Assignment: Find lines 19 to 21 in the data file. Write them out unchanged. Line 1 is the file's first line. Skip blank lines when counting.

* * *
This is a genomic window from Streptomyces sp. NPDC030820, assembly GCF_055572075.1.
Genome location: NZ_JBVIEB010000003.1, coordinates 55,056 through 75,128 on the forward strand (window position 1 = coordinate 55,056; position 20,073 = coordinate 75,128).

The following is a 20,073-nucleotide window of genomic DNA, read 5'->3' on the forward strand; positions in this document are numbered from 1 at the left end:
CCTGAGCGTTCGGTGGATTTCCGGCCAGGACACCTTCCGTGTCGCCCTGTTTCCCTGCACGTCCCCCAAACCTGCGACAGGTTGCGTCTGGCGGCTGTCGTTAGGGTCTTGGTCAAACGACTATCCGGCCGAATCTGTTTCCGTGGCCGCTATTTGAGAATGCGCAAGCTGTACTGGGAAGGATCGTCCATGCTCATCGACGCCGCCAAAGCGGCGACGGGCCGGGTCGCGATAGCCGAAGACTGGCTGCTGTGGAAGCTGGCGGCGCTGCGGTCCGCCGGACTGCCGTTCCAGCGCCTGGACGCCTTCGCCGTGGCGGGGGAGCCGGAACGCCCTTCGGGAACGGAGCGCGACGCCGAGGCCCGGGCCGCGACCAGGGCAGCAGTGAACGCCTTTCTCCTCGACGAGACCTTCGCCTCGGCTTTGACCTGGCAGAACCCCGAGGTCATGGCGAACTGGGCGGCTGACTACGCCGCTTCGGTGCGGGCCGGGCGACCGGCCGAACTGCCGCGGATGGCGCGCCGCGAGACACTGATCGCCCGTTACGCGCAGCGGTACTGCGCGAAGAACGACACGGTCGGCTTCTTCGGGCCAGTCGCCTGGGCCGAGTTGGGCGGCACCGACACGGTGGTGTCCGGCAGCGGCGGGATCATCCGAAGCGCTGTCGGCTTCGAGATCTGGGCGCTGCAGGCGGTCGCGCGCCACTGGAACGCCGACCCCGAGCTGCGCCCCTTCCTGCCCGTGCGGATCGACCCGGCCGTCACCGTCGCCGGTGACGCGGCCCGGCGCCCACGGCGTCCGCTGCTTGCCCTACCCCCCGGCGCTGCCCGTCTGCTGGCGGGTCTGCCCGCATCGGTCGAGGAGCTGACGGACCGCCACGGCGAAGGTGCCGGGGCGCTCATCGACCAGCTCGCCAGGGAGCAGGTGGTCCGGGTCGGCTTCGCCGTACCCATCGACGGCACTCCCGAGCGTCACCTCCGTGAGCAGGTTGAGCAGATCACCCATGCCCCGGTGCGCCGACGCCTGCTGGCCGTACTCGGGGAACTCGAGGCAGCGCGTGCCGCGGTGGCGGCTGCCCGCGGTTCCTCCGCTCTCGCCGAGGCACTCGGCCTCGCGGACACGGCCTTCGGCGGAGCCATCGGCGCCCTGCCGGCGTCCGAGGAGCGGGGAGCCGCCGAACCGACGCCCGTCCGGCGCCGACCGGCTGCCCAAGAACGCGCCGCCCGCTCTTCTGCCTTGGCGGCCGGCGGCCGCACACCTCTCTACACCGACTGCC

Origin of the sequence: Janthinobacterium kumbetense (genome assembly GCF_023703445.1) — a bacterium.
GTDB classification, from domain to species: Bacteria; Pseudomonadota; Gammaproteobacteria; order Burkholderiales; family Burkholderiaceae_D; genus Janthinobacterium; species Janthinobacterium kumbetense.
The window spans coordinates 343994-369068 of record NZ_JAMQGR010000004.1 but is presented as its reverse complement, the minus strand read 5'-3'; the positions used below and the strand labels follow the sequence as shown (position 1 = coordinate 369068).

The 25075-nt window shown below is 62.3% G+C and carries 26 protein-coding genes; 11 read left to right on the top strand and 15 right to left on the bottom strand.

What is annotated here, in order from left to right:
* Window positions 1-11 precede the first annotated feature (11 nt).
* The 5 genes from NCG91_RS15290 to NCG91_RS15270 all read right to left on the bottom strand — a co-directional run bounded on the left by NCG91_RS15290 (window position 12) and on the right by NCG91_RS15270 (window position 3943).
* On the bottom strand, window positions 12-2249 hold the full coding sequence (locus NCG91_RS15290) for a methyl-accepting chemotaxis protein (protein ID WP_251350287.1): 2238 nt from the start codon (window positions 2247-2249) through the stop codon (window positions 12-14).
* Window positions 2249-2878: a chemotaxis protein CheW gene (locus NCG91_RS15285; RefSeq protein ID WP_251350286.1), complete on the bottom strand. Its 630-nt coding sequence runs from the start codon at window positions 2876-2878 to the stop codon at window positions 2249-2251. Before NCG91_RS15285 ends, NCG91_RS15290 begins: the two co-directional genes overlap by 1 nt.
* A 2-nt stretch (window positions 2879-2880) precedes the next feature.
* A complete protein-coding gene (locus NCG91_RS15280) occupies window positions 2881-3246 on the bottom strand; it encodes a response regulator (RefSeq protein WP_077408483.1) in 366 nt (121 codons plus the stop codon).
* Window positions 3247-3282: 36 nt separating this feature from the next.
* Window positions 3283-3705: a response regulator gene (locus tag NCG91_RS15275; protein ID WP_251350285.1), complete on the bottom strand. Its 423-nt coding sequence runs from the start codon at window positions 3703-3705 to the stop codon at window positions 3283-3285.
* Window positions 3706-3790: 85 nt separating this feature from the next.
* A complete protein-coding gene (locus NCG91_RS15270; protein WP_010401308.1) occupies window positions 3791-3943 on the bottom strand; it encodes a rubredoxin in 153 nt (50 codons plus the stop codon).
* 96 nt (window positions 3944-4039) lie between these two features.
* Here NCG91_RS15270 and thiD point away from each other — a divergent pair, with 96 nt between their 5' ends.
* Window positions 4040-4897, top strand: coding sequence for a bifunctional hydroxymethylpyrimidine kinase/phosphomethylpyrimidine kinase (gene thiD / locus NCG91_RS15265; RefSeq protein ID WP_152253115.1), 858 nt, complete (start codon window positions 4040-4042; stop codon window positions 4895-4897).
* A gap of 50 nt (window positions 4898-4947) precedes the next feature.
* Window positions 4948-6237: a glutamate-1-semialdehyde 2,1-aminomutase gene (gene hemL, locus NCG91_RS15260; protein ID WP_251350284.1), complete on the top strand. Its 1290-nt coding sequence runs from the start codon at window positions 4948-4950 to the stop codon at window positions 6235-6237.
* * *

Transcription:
* A complete protein-coding gene (locus NCG91_RS15270; protein WP_010401308.1) occupies window positions 3791-3943 on the bottom strand; it encodes a rubredoxin in 153 nt (50 codons plus the stop codon).
* 96 nt (window positions 3944-4039) lie between these two features.
* Here NCG91_RS15270 and thiD point away from each other — a divergent pair, with 96 nt between their 5' ends.